Need an entertaining conversation starter with your non-homesteading friends?
Try mentioning that you rendered beef tallow last week….The reactions will likely range from shock, to disgust, to confusion, to blank stares because they have no idea what the heck you are talking about.
What is Beef Tallow?
Tallow is simply beef fat that has been rendered (cooked down) to remove impurities.
Rendered beef or sheep fat is called tallow.
Rendered chicken fat is called schmaltz.
Rendered butter (aka clarified butter) is called ghee.
Tallow is a traditional fat that has been used for centuries, though it felt out of style when vegetable oils came onto the scene. However, thanks to homesteading and interest in more traditional diets, it’s quickly coming back into vogue. Hallelujah. And it’s one of those homestead skills I think everyone should have in their repertoire.
The Benefits of Beef Tallow
- Tallow a source of conjugated-linoleic acid (CLA), a fatty acid which studies have shown to help in increasing fat loss. (Source)
- It’s rich in vitamins A, D, E, and K, which are excellent for your skin.
- It has a high smoke point and is more stable than processed vegetable oils.
- You can grow, harvest, and render tallow right in your kitchen. This makes it a more sustainable, local option for cooking fats.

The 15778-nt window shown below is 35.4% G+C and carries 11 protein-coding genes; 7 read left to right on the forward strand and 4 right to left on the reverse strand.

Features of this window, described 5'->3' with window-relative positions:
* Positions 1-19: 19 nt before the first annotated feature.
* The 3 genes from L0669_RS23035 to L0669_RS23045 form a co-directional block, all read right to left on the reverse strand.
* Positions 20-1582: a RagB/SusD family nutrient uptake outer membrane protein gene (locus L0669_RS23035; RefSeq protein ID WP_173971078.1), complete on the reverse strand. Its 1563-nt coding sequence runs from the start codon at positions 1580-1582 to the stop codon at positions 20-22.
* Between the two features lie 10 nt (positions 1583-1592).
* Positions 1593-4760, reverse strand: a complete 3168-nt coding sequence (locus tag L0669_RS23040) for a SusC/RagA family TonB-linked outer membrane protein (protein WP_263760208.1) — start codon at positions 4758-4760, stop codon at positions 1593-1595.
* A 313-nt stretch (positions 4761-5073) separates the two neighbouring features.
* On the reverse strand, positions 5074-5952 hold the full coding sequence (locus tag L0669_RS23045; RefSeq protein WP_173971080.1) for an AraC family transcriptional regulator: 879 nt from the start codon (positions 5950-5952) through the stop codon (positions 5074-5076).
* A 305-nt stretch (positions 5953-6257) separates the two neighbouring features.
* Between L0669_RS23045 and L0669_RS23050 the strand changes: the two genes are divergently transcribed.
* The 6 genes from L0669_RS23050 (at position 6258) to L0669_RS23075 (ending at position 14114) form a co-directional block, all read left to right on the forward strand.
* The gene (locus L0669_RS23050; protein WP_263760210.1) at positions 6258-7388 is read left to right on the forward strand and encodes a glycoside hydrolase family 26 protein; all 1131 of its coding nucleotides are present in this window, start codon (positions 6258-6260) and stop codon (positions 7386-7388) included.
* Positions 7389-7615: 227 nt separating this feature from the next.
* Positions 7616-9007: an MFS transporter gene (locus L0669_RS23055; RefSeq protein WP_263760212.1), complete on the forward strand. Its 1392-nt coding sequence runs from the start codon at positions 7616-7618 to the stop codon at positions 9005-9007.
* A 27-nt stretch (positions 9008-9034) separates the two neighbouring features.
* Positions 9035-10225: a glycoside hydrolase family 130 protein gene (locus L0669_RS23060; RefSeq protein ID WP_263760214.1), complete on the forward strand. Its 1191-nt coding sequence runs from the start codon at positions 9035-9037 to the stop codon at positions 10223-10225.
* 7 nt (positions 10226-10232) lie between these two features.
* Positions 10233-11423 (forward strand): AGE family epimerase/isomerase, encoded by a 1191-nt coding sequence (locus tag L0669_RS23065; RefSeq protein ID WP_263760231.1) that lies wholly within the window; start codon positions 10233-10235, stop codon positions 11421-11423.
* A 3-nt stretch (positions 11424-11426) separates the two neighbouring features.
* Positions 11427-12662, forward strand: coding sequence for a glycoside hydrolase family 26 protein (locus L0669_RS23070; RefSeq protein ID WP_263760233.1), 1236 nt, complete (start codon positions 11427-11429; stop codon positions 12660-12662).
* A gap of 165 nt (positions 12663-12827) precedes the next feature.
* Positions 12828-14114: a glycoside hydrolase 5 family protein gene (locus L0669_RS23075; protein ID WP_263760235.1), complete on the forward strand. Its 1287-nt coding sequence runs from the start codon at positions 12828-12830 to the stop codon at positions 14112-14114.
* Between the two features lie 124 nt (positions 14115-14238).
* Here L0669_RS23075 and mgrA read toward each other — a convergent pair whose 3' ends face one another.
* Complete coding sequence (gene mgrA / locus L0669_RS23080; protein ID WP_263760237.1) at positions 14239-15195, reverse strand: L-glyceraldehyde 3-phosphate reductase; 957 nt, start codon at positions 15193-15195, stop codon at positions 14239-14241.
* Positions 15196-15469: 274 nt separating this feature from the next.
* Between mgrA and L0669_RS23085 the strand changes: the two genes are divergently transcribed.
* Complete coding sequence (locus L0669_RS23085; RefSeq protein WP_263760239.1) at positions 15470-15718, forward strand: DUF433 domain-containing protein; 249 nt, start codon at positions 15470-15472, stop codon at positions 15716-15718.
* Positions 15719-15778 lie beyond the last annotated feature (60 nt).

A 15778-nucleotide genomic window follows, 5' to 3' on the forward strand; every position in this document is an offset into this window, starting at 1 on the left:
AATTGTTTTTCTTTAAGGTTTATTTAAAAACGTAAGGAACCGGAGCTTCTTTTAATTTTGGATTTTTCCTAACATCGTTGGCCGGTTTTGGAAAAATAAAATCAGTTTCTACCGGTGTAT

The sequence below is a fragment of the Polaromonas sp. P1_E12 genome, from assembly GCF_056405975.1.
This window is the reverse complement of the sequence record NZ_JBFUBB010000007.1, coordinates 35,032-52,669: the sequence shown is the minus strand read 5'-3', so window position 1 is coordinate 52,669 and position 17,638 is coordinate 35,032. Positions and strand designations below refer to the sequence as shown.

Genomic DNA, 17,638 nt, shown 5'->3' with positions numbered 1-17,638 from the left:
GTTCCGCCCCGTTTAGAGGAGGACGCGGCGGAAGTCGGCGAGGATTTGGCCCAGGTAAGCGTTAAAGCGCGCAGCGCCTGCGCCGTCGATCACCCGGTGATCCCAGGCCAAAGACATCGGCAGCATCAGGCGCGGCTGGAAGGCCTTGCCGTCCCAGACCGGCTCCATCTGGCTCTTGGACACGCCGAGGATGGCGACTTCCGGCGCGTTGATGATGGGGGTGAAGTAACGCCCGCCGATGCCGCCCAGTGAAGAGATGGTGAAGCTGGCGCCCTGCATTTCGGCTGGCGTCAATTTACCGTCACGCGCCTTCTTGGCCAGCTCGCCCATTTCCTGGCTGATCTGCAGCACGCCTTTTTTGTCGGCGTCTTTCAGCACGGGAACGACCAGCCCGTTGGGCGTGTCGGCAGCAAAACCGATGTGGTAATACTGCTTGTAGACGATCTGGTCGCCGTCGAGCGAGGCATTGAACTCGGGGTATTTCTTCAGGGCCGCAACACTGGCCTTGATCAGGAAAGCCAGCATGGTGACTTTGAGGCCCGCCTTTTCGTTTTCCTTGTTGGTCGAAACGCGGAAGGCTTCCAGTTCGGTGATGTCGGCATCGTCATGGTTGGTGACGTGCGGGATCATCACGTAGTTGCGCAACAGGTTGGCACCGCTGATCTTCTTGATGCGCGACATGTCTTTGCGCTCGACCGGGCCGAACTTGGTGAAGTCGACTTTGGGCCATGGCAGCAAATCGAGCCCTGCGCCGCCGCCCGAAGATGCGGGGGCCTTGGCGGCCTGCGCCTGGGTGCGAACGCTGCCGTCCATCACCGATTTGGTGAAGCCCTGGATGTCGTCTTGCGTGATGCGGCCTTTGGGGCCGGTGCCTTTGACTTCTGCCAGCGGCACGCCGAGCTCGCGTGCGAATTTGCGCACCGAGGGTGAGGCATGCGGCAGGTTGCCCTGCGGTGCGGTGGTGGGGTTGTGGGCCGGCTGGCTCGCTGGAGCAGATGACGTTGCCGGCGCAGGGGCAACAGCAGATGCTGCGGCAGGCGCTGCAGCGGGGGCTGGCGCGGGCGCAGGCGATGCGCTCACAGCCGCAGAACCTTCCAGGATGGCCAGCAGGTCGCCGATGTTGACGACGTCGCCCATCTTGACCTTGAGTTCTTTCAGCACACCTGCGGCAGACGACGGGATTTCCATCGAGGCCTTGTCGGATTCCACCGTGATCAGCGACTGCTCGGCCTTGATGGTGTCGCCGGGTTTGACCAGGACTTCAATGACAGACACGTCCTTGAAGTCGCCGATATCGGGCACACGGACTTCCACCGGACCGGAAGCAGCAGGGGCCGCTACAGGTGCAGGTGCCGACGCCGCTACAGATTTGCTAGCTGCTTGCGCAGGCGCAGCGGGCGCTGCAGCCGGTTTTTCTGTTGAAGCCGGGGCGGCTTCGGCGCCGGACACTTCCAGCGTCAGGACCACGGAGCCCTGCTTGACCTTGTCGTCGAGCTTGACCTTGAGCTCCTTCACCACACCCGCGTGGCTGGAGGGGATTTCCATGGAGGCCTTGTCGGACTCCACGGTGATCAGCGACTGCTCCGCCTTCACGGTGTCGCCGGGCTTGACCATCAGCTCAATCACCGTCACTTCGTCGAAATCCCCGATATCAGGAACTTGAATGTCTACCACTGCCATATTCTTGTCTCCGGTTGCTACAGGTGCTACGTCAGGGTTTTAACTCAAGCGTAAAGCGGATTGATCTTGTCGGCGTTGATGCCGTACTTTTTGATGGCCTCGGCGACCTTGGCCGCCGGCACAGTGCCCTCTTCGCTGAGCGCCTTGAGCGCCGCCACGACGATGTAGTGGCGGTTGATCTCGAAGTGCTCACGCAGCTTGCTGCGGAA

The Health Benefits of Tallow:
Tallow is an excellent source of niacin, vitamins B6, B12, K2, selenium, iron, phosphorus, potassium and riboflavin. Grassfed beef tallow contains high ratio of conjugated linoleic acid (CLA) which is a cancer-resistant agent. Contrary to the popular conception, tallow is good for health as tallow fat is similar to the fat/muscles in the heart. Recent studies have shown that human beings need at least 50% of saturated fats like tallow and lard to keep the heart pumping hard and healthy. Tallow from pasture-raised cows also contains a small amount of Vitamin D, similar to lard. Source
How to Use Beef Tallow
Oh man, where do I even start?
Hands down, homemade French fries are my favorite way to use beef tallow. (Did you know that McDonald’s used to fry their French fries in tallow back in the day? That is, before they got “healthy” and switched to hydrogenated vegetable oils….)
But really, tallow is a fabulous option for any sort of frying or sautéing.
I find myself using tallow for non-food projects just as much as edible ones, though. Tallow is my go-to material for homemade tallow soap and mason jar candles, as it’s readily available (in my freezer!) and very affordable.
How to Find Beef Fat to Render into Tallow
We prefer tallow made from the “leaf fat” of a cow, which is the mass of fat found around the kidneys. Leaf fat produces a cleaner, milder tasting tallow.
If you are butchering yourself, you’ll find the leaf fat in a big mass around the kidneys. It has a cellophane-ish coating on it and feels kind of waxy. It was fairly easy to pull the whole she-bang out of the carcass and I plopped it into a bucket to refrigerate until the next day after we had the bulk of the meat cut up.